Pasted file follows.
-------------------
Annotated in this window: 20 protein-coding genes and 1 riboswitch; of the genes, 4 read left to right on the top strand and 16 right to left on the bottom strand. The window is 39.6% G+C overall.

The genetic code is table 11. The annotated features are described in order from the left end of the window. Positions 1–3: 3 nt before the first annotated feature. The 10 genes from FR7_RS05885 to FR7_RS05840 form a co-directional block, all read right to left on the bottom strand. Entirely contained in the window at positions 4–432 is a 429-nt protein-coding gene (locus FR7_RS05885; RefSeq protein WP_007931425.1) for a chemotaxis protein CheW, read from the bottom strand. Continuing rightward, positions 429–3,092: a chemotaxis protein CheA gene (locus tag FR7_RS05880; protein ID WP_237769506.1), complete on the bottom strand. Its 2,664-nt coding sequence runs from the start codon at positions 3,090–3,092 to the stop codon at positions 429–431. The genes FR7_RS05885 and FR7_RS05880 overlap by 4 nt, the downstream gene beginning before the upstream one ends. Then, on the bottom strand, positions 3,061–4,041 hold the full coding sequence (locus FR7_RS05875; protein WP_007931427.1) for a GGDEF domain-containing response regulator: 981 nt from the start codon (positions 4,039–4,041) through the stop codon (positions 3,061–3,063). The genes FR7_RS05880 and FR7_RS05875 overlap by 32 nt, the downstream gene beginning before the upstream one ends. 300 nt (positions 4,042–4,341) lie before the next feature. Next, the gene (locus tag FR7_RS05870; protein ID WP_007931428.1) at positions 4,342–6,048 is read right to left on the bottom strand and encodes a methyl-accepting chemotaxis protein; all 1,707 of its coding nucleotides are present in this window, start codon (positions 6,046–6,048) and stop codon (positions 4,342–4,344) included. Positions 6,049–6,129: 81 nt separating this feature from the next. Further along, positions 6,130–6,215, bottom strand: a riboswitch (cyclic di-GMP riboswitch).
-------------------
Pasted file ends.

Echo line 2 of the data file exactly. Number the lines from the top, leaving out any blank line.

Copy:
The genetic code is table 11. The annotated features are described in order from the left end of the window. Positions 1–3: 3 nt before the first annotated feature. The 10 genes from FR7_RS05885 to FR7_RS05840 form a co-directional block, all read right to left on the bottom strand. Entirely contained in the window at positions 4–432 is a 429-nt protein-coding gene (locus FR7_RS05885; RefSeq protein WP_007931425.1) for a chemotaxis protein CheW, read from the bottom strand. Continuing rightward, positions 429–3,092: a chemotaxis protein CheA gene (locus tag FR7_RS05880; protein ID WP_237769506.1), complete on the bottom strand. Its 2,664-nt coding sequence runs from the start codon at positions 3,090–3,092 to the stop codon at positions 429–431. The genes FR7_RS05885 and FR7_RS05880 overlap by 4 nt, the downstream gene beginning before the upstream one ends. Then, on the bottom strand, positions 3,061–4,041 hold the full coding sequence (locus FR7_RS05875; protein WP_007931427.1) for a GGDEF domain-containing response regulator: 981 nt from the start codon (positions 4,039–4,041) through the stop codon (positions 3,061–3,063). The genes FR7_RS05880 and FR7_RS05875 overlap by 32 nt, the downstream gene beginning before the upstream one ends. 300 nt (positions 4,042–4,341) lie before the next feature. Next, the gene (locus tag FR7_RS05870; protein ID WP_007931428.1) at positions 4,342–6,048 is read right to left on the bottom strand and encodes a methyl-accepting chemotaxis protein; all 1,707 of its coding nucleotides are present in this window, start codon (positions 6,046–6,048) and stop codon (positions 4,342–4,344) included. Positions 6,049–6,129: 81 nt separating this feature from the next. Further along, positions 6,130–6,215, bottom strand: a riboswitch (cyclic di-GMP riboswitch).